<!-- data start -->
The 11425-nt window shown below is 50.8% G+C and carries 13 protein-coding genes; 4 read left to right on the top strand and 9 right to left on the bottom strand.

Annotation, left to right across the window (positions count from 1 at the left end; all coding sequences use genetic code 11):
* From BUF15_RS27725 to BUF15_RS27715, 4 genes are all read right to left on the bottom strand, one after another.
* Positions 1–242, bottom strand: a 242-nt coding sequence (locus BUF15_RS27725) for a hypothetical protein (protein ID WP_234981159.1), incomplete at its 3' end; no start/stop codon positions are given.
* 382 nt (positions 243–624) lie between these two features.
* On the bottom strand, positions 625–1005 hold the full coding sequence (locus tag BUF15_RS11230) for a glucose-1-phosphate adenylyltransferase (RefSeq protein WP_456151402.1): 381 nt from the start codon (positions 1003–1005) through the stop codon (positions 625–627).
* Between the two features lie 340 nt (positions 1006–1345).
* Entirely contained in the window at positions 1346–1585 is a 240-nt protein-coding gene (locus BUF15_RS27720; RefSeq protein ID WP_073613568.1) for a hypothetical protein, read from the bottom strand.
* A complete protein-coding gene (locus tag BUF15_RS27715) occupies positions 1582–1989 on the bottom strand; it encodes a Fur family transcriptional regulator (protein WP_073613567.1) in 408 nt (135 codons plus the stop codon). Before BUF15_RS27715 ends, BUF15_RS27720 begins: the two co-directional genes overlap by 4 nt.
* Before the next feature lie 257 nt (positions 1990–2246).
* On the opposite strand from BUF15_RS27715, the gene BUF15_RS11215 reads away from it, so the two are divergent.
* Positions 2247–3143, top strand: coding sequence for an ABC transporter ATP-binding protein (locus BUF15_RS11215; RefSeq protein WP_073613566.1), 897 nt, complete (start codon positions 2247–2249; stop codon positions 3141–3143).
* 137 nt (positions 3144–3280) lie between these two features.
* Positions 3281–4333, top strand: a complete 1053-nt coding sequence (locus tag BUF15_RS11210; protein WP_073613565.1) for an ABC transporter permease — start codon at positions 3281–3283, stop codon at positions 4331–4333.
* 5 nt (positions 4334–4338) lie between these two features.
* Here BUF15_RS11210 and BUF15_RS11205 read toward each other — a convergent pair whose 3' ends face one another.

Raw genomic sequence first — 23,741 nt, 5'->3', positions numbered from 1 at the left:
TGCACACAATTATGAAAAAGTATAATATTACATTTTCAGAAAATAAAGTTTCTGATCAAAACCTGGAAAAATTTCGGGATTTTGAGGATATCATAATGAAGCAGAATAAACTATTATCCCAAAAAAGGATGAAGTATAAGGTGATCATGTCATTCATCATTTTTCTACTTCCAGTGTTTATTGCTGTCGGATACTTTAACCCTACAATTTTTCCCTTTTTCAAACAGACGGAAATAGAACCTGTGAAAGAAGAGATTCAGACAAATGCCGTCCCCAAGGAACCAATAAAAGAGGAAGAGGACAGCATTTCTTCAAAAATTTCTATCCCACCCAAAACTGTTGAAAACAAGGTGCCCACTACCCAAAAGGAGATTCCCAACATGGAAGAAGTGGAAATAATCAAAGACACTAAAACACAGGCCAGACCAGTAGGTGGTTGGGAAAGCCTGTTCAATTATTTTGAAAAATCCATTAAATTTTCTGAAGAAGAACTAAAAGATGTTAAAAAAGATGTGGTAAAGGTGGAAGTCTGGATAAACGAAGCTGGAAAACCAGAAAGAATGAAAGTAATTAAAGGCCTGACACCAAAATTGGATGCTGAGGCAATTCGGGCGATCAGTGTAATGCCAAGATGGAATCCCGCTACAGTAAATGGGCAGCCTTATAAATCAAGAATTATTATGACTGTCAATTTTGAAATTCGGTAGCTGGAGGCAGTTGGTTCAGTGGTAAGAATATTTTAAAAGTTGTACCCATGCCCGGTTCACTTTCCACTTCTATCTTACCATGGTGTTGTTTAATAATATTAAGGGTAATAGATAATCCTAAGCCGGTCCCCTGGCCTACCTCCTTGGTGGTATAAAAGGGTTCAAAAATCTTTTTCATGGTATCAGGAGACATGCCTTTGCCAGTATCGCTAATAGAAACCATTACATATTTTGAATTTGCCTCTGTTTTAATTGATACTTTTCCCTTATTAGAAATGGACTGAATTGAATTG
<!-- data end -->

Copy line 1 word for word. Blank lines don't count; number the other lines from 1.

The 11425-nt window shown below is 50.8% G+C and carries 13 protein-coding genes; 4 read left to right on the top strand and 9 right to left on the bottom strand.